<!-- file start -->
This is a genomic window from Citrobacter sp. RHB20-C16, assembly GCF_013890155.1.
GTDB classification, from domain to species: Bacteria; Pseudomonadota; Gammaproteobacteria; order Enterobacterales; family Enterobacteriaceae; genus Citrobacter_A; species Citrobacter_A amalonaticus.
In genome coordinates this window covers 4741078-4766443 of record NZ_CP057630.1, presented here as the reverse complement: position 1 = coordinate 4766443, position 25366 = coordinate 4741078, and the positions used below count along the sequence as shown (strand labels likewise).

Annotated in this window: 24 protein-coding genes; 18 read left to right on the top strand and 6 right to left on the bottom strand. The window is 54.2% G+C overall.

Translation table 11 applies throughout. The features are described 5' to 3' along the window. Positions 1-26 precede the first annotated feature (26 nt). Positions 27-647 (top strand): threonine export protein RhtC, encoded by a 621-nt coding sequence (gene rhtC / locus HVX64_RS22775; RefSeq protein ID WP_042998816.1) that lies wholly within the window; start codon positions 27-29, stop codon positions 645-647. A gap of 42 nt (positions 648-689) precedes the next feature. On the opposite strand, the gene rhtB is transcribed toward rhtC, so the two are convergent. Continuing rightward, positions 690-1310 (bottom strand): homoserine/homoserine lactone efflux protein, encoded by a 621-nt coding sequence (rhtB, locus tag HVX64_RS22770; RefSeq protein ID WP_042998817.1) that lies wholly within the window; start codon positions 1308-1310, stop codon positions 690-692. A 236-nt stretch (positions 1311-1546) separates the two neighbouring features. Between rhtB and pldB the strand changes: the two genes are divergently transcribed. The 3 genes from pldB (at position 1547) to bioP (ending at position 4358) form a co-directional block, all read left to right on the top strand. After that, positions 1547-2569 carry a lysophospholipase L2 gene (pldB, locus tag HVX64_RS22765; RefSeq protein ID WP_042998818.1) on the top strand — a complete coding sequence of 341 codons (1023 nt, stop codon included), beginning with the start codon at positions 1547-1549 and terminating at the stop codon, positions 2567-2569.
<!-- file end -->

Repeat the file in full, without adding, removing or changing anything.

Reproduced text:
This is a genomic window from Citrobacter sp. RHB20-C16, assembly GCF_013890155.1.
GTDB classification, from domain to species: Bacteria; Pseudomonadota; Gammaproteobacteria; order Enterobacterales; family Enterobacteriaceae; genus Citrobacter_A; species Citrobacter_A amalonaticus.
In genome coordinates this window covers 4741078-4766443 of record NZ_CP057630.1, presented here as the reverse complement: position 1 = coordinate 4766443, position 25366 = coordinate 4741078, and the positions used below count along the sequence as shown (strand labels likewise).

Annotated in this window: 24 protein-coding genes; 18 read left to right on the top strand and 6 right to left on the bottom strand. The window is 54.2% G+C overall.

Translation table 11 applies throughout. The features are described 5' to 3' along the window. Positions 1-26 precede the first annotated feature (26 nt). Positions 27-647 (top strand): threonine export protein RhtC, encoded by a 621-nt coding sequence (gene rhtC / locus HVX64_RS22775; RefSeq protein ID WP_042998816.1) that lies wholly within the window; start codon positions 27-29, stop codon positions 645-647. A gap of 42 nt (positions 648-689) precedes the next feature. On the opposite strand, the gene rhtB is transcribed toward rhtC, so the two are convergent. Continuing rightward, positions 690-1310 (bottom strand): homoserine/homoserine lactone efflux protein, encoded by a 621-nt coding sequence (rhtB, locus tag HVX64_RS22770; RefSeq protein ID WP_042998817.1) that lies wholly within the window; start codon positions 1308-1310, stop codon positions 690-692. A 236-nt stretch (positions 1311-1546) separates the two neighbouring features. Between rhtB and pldB the strand changes: the two genes are divergently transcribed. The 3 genes from pldB (at position 1547) to bioP (ending at position 4358) form a co-directional block, all read left to right on the top strand. After that, positions 1547-2569 carry a lysophospholipase L2 gene (pldB, locus tag HVX64_RS22765; RefSeq protein ID WP_042998818.1) on the top strand — a complete coding sequence of 341 codons (1023 nt, stop codon included), beginning with the start codon at positions 1547-1549 and terminating at the stop codon, positions 2567-2569.